In August 2013, following a planned interim safety review by the independent Data Safety Monitoring Committee (DSMC) and upon completion of the fourth cohort, the company expanded the 3.0 microgram (mcg), 6.0 mcg, and 12.0 mcg/kg dose cohorts of the study, and an additional nine patients were enrolled in the expansion cohort that was completed in October 2013. In total, the first four dose-escalating cohorts of the study, which included these three expanded cohorts, enrolled 41 patients with doses ranging from 1.5 mcg/kg up to 12.0 mcg/kg.

In November 2013, following completion of the Cohort 4 expansion cohorts, management initiated enrollment of the fifth and final cohort (Cohort 5) in the study. The Cohort 5 sub-study is expected to enroll up to 16 patients and include additional monthly maintenance doses of PRTX-100 in the 3.0 mcg/kg to 6.0 mcg/kg range. Patients could receive up to nine doses of PRTX-100 over the six month study visit period, but the cumulative dose will not exceed that of Cohort 4 (12 mcg/kg ). The primary objective of the Cohort 5 sub-study is to assess safety and tolerability of one of these doses administered on a modified schedule. As of December 14, 2013, a total of 12 patients have been enrolled in Cohort 5 at six study sites in the U.S. A total of nice study sites have been used in Study-104 to date.

We expect the company to report top-line data from the first four cohorts in February or March 2014. The reason we believe the data will be positive are three-fold. Firstly, the company has already published data in the Journal of Clinical Pharmacology from the Study-103, an earlier-stage Phase 1 program. Secondly, the company recent just presented very encouraging data at the October 2013 American College of Rheumatology (ACR) meeting. We highlighted this data in a previous article for Seeking-Alpha. For those interested, the presentations have been archived on the company's website, and can be found HERE and HERE. Finally, the mechanism of action for PRTX-100 has been previously validated by the ProSorba Column, marketed by Cypress Biosciences, Inc.

Quick Review Of The Financials

On December 26, 2013, Protalex, Inc. reported financial results for the second quarter ended November 30, 2013. As expected, Protalex did not report any revenues in the quarter. Net loss in the quarter totaled $1.5 million, and was comprised of $0.7 million in R&D, $0.7 million in G&A, and $0.1 million in D&A and other expenses. Net loss equated to $0.05 per share based on 28.3 million shares outstanding. This was in-line with our financial projections for the company. Total cash burn in the quarter was $0.935 million. Protalex exited the quarter ended November 30, 2013 with just over $1.083 million in cash.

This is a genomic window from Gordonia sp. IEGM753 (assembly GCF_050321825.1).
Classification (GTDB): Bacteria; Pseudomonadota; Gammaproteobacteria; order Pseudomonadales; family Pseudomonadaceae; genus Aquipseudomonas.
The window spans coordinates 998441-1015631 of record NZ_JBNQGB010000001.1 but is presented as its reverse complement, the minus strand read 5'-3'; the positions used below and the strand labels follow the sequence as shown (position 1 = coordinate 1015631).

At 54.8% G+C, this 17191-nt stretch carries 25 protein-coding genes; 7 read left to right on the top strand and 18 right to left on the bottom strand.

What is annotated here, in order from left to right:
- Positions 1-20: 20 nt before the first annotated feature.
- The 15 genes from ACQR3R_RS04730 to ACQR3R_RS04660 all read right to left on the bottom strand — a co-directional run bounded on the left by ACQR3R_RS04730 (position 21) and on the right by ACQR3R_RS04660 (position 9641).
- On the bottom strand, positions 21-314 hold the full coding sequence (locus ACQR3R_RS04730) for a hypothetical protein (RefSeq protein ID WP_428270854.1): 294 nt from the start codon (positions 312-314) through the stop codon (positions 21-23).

We find this to be sufficient to fund operations into March 2014. We believe the company may look to expand upon the current senior secured note with Niobe Ventures, LLC to fund operations until the completion of Study-104, and then look to enter into a larger public financing upon those results, which we expect to be positive and offer up top-line data late in the first quarter of 2014. Protalex has been funding operations through debt offerings to Niobe, now totaling $9.2 million, for the past several years. Entering into a financing transaction securing greater than $7.5 million in cash triggers a mandatory payment of 25% of the gross proceeds from the transaction to debt repayment held by Niobe.


Valuation of Protalex has been a challenge given the early-stage nature of the clinical trials and questions around the long-term funding. Niobe has been a secure and reliable funding source for the company, but long-term financing to the completion of Phase 2b studies will be required to draw in significant new investor interest to the story. We believe the reporting of positive top-line data from Study-104 will be a significant milestone for the company, and allow for new investors to enter and venture capital to exit. We believe the inflection point will be marked by a substantial increase in volume and interest from potential pharmaceutical partners that may look to fund the registration programs for PRTX-100. Valuation following positive top-line data from Study-104 ranges between $10 and $15 per share. We expect to narrow this wide range down after the company reports results and the completion of long-term funding. In the meantime, Protalex remains squarely on our radar for a breakout in 2014.

Source: Important Data For Protalex PRTX-100 Nears